R*pe is one of the most dehumanising acts I can think of. It shattered the foundations upon which my Self – my relationship to my mind, body, spirit, and other humans in my life – were built. My therapy focused on these impacts, not on reconstructing the event itself. I began by investigating the character of my spiritual and mental injuries and the way they shaped my relationships to others. In time I have come to appreciate how deeply the mind, spirit and body are connected and to recognise the trauma that my body holds, too.

Therapy enabled me to begin renewing my relationship to myself (including my body) and others. I began a self-care routine including practising mindfulness, which helped me create a gentle container in which to hold and attend to my pain. I stopped shaving, learning to love my body as it naturally is. I have now completed three rounds of therapy and plan to do more. Even though incredibly challenging, I can say with certainty that it has been one of the best decisions I have ever made. It has taught me to ask myself difficult questions and helped me reframe my perception of myself and my traumatic experiences to allow self-love to grow.

If therapy has been one pillar of my recovery, being accompanied by a variety of allies has been another. Along with my parents, siblings and friends who have believed me and given me indispensable support, there are two friends in particular, P. and J. (also a survivor), who have played pivotal roles in my journey. With them I am able to share all the details, the highs and lows and my extensive self-analysis. Their listening, empathy, validation, and perspectives have been invaluable.

 

Navigating sex and romance after assault

My assaults happened very early on in my sexual life and the few other experiences I had had of sex at that time contained coerced consent. For several years I partly blamed myself for the harm that had been done to me. This led me to deeply doubt my ability to judge people and situations accurately. Another consequence of these experiences is that I have found it very difficult to trust men and to separate sex and sexual violence in my mind. A persistent, at times overwhelming, sense of being in danger has impacted all of my intimate interactions and romantic relationships over the last 5 and a half years.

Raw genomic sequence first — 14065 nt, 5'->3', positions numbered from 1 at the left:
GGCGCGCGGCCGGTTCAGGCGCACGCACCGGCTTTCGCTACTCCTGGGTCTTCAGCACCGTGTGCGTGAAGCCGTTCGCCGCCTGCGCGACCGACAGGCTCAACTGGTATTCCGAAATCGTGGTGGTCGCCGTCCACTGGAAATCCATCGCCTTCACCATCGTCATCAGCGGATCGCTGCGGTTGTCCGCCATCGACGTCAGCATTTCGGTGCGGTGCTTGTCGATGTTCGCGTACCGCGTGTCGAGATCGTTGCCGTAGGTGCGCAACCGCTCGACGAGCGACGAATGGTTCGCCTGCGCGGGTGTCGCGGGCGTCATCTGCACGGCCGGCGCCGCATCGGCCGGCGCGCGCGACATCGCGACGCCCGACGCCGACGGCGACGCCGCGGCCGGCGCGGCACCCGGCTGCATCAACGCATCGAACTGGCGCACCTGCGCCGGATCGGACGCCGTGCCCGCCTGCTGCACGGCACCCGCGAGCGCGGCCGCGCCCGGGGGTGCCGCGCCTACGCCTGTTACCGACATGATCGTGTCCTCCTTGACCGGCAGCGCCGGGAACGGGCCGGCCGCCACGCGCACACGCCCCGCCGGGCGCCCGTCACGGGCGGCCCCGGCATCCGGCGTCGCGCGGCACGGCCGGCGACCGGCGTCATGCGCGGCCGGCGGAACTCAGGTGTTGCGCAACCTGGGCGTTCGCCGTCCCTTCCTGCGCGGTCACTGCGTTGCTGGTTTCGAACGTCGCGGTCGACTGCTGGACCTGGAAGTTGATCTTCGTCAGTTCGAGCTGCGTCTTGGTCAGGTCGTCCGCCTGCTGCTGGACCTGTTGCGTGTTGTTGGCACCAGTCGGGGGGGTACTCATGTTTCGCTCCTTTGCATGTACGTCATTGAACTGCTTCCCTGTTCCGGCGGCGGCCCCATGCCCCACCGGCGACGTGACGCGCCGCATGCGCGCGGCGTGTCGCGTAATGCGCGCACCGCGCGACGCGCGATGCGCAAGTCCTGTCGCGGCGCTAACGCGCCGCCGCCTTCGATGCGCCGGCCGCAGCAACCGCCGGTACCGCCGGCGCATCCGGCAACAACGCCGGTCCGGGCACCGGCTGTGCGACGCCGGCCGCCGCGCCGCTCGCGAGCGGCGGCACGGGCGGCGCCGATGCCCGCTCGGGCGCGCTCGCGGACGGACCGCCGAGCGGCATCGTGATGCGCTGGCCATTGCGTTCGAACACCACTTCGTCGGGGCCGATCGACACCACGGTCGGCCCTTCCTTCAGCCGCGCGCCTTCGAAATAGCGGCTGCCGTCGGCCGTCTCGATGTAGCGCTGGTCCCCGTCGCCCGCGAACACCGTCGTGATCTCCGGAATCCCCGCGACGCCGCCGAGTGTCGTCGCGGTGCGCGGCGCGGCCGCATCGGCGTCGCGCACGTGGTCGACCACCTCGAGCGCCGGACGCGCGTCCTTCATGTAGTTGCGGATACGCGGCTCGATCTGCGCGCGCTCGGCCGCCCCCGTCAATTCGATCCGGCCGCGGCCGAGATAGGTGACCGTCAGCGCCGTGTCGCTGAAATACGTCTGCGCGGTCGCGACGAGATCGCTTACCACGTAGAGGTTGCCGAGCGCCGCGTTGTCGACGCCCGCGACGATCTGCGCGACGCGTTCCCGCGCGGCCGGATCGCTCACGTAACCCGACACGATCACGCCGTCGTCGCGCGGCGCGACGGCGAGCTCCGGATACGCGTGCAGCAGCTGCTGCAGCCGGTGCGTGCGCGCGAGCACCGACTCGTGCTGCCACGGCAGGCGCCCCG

Learning to both trust and forgive myself have been difficult and related steps in my journey. I feel like my traumatised brain has developed an ultra-sensitive alarm system, which goes off even when there is no discernible threat. Whilst this has prevented some further harmful experiences, it meant that at one point I essentially cut myself off from all intimate experiences, good or bad. There came a time, in 2019, when I wanted to challenge myself, so that I could have good experiences, too. On a date I discussed with the guy what I was and was not comfortable doing and upon his suggestions we laid some ground rules before returning to his flat. Before entering I hesitated because my alarm bells were going off, but in the interest of good experiences and reasoning that we had mutually agreed parameters, I went in anyway. He broke our rules, and it was not a good experience (although no physical harm was done to me). The reason this experience was, counter-intuitively, a powerful one in my healing journey, was because afterwards I was able to forgive myself. I was able to offer compassionate understanding to the Me that had hesitated on the doorstep yet decided to enter anyway. This self-forgiveness allowed me to build my self-trust: I had not misjudged the situation. I had made the best decisions I could, with the knowledge I had at the time, and what had happened was not my fault.